The never-ending discussion on rates continues, with some people speculating that the Fed might be done, as much as I don't think so. But in the process of a transition from a monetary risk to market risk, people have been focusing on the job market lately with a sense of increased worry, as its recent weakness portends the upcoming recession most see in 2H23. This week's musings see the market pricing in a 25 bps hike in May, which could be the last; Goldman Sachs has removed a 25 bps hike in June from its forecast.
Although earnings are forecasted to decline in 1Q23, it could be the trough if a recession does not materialise and things could get better from here. It is important to see if bottom-up forecasts for both 2023 and 2024 continue to be cut or, at some point, manage to find their feet.
1Q23 earnings reports will continue this week with some notable companies reporting. Obviously, these reports could tilt the market either way. We shall see as we go.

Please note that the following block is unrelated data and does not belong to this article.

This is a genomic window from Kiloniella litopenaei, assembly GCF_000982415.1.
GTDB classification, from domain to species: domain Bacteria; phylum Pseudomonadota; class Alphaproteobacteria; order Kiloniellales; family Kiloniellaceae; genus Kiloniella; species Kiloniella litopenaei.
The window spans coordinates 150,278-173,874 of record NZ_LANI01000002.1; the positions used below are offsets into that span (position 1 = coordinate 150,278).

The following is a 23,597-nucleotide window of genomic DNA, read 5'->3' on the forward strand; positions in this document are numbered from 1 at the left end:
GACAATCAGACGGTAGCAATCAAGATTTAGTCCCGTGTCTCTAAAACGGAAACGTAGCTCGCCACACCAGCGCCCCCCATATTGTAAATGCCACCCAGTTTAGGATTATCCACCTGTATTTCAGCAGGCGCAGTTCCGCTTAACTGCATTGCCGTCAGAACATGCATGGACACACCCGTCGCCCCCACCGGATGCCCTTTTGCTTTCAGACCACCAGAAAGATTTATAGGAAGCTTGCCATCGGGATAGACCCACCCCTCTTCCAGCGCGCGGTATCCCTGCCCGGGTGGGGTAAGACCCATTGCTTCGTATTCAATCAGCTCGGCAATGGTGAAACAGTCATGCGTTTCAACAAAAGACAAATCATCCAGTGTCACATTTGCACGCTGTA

Checking up on the economy: the good
The 'good' points to more sustained growth and no recession, albeit at the cost of higher rates (the 'higher for longer' moniker that is soon becoming a mantra). There does seem to be a change in the narrative though, at least according to what is being priced by the market, with rates becoming less of a concern and the economy's performance becoming more of a concern. A study of 16 bear markets in the last 150 years always ended with the market being higher after a while. While this is encouraging, remember J.M. Keynes' old quote 'The market can stay irrational longer than you can stay solvent'.
Source: BofA Research Investment Committee, Global Financial Data
Another positive indicator is the very strong demand from corporates via buybacks. In little more than the first 3 months of the year, we have reached a level which topped the entire last year's demand.
Source: BofA Research Investment Committee, Global Financial Data, Bloomberg, Haver, NBER
Finally, Macro variables point to a decrease in rates' volatility, which would be highly beneficial not just for that market.